The creative union of Seth Rogen and Evan Goldberg has produced a litany of contemporary comedic gems, from the instant-classic Superbad to the headline-making lightning rod (yet still curiously overlooked) The Interview. The duo may have ridden Judd Apatow’s coattails to success, but they’ve both done as much to mold the last decade’s comedy scene in their image as their mentor has. The Rogen/Goldberg enterprise hasn’t been flawless in its consistency (the recent The Night Before and Neighbors 2 being underwhelming showings), but these guys have proven time and again that they know funny, and even their misses contain no shortage of micro-hits.
This is what makes Sausage Party, the pair’s hard-R initial foray into animation, so perplexing. It’s an unqualified miss, a movie every inch as miscalculated and groan-inducing as it sounded in description and looked to be in previews. Any hope that Rogen and Goldberg knew what they were doing here, that they surely found a way to silk purse what seemed to be an obvious sow’s ear, is dashed fairly quickly. Sausage Party is precisely the movie you thought it would be, riddled as it is with facepalm food puns and filthy humor. It’s comedy botulism.
Essentially a ribald, foodstuff variation on Toy Story, the film opens with a sweeping musical number that introduces us to the edible denizens of Shopwell’s supermarket, a bustling, multicultural community that is home to Frank (Seth Rogen), a sausage living in a package with nine roommates, including Carl (Jonah Hill at his Jonah-Hilliest) and misshapen runt Barry (Michael Cera). Frank’s package is neighbored--in a curiously unrefrigerated display--by a pack of buns housing his love interest Brenda (Kristen Wiig), and the two of them share a dream of being “chosen” by the gods and entering the Great Beyond, the realm outside of Shopwell’s sliding doors.
That dream is shattered when a jar of honey mustard (Danny McBride) is returned to the store, bearing awful news of the gruesome, digestive horrors that actually await the food products in the outside world. After an apocalyptic shopping cart disaster displaces them from their packages, Frank and Brenda have to navigate the labyrinthine Shopwell’s world, teaming up with Woody Allen-ish Sammy Bagel Jr. (Edward Norton) and his archrival Vash (David Krumholtz), a Middle Eastern-accented lavash, as they are pursued by their vengeful nemesis, a literal douche (Nick Kroll speaking gym-bro).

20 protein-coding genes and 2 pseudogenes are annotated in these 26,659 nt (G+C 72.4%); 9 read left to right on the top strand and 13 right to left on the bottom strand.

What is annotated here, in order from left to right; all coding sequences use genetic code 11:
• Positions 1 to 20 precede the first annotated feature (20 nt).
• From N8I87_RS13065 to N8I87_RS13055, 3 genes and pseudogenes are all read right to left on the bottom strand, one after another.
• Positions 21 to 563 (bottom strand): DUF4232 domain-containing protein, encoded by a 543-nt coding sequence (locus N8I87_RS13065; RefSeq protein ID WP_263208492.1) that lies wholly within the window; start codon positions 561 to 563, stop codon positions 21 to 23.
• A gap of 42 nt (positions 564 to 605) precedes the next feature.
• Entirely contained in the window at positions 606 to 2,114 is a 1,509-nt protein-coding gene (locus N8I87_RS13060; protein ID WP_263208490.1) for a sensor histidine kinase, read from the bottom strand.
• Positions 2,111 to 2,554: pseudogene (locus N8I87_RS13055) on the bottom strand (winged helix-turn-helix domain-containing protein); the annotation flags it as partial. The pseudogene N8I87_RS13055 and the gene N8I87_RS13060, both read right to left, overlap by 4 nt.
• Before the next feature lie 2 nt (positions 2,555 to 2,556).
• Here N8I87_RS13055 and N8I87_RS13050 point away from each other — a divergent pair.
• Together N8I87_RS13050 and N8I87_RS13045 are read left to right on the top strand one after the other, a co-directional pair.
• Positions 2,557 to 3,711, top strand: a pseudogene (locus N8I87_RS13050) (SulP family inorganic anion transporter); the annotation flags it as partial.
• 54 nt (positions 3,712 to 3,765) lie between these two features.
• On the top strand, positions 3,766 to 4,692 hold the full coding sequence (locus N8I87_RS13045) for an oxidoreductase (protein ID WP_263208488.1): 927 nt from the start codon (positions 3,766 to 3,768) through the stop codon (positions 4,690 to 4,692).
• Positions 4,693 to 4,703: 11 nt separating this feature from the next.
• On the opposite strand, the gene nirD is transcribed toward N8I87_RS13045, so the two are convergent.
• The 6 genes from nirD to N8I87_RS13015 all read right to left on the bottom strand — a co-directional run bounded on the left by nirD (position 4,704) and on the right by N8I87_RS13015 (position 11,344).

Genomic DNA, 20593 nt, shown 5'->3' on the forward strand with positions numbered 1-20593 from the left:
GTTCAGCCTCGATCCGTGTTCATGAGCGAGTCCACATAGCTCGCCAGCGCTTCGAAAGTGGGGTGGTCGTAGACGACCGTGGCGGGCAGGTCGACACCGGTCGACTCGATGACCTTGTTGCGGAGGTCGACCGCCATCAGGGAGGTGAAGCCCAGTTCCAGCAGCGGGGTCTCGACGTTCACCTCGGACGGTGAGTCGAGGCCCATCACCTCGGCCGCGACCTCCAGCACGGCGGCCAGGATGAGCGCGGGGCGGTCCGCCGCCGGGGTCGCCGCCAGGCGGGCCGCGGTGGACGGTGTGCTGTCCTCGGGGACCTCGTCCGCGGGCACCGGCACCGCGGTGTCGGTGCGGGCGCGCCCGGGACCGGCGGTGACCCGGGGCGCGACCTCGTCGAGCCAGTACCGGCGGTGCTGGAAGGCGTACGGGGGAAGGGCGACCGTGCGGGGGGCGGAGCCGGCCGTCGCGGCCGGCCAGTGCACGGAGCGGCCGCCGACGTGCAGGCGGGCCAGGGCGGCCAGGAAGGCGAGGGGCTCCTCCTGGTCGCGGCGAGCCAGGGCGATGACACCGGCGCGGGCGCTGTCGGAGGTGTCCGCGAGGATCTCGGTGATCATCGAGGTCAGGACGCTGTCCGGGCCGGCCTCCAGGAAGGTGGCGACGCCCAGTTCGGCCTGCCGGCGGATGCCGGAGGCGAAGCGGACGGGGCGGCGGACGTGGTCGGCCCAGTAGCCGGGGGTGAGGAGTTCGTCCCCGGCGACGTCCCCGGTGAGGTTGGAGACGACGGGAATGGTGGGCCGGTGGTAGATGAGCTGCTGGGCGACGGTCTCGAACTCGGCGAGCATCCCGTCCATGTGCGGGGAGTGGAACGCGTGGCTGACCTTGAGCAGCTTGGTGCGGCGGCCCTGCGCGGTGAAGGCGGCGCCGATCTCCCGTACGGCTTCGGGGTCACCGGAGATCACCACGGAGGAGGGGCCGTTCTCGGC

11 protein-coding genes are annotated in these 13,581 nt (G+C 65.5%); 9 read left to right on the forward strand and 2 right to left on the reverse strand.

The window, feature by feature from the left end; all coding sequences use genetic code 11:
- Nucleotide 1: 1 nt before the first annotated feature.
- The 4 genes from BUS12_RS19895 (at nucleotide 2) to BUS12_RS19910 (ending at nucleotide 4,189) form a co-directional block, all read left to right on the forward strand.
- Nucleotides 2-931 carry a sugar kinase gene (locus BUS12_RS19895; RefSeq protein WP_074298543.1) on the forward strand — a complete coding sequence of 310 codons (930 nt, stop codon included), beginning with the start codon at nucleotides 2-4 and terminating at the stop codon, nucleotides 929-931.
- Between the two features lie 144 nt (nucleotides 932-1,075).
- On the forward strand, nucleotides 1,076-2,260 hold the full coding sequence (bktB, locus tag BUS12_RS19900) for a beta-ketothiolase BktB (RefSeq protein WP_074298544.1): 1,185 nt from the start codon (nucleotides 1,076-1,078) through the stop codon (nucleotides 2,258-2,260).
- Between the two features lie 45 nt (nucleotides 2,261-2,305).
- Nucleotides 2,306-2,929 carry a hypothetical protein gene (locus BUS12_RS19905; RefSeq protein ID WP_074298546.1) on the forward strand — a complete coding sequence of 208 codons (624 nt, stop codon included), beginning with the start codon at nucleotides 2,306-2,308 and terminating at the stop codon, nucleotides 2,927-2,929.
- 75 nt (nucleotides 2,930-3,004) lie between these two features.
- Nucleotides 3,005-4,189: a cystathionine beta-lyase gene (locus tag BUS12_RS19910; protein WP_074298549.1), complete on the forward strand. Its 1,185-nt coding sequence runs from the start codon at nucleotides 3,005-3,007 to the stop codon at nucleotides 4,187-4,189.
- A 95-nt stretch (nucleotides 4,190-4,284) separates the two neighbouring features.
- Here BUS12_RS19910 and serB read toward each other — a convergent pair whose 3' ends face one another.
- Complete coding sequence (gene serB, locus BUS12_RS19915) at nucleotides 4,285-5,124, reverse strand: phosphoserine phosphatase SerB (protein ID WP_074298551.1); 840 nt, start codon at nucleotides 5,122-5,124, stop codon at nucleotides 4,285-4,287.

If the name “Sammy Bagel Jr.” and the concept of a douchey douche are inherently funny to you, then congratulations on your recent fifth-grade graduation. Sausage Party has exactly two modes: anthropomorphic food makes cornball food jokes straight out of a bad TV commercial and then anthropmophoric food swears and talks about sex acts. The film is so awash in truly painful food gags that it’s almost as though Rogen and Goldberg were gunning for anti-comedy. Sausage Party plays exactly as if it were ghost-written by a playground. It’s the sort of thing you’d laugh your ass off while high as a kite and then immediately discard once you fell back to earth. Perhaps Rogen and Goldberg never came back down.
Sausage Party, with its hyper-filthy content and clumsy stabs at satire, seems to fancy itself a sibling to 1999’s South Park: Bigger, Longer and Uncut, but that film’s humor was truly inspired within its foxhole of wanton perversity and incisive in its cultural takedowns. Sausage Party is a movie that expects you to laugh when it names a stereotypically gay Twinkie “Twink.” There are inartful overtures toward such hot buttons as religious faith and cultural acceptance, but nothing that feels especially profound or witty. The film is so preoccupied with barn-door-broad racial stereotypes (Salma Hayek as a taco, Bill Hader doing Native American shtick as a bottle of booze named Firewater AND Mexican shtick as a bottle of tequila) that it would almost count as an act of bravery in the era of Twitter outrage if any of it were at all funny.
It just feels so incredibly lazy, as if Rogen and Goldberg were getting off on the idea that they’ve become such industry titans that they could even get something this indefensibly stupid financed, produced and released. Any notion that they were Trojan-Horsing something genuinely brilliant and incendiary under the cover of insipid juvenilia is in vain. The film does go to a few places in its final stretch—involving bath salts, human casualties and a go-for-broke food orgy--that does inch toward the subversiveness it clearly thinks is in play from the get-go, but none of it wipes away the bad taste from the typhoon of hackiness that has preceded it. Sausage Party is a grossly unappetizing feast whipped up by two guys who should know their way around the kitchen much better.
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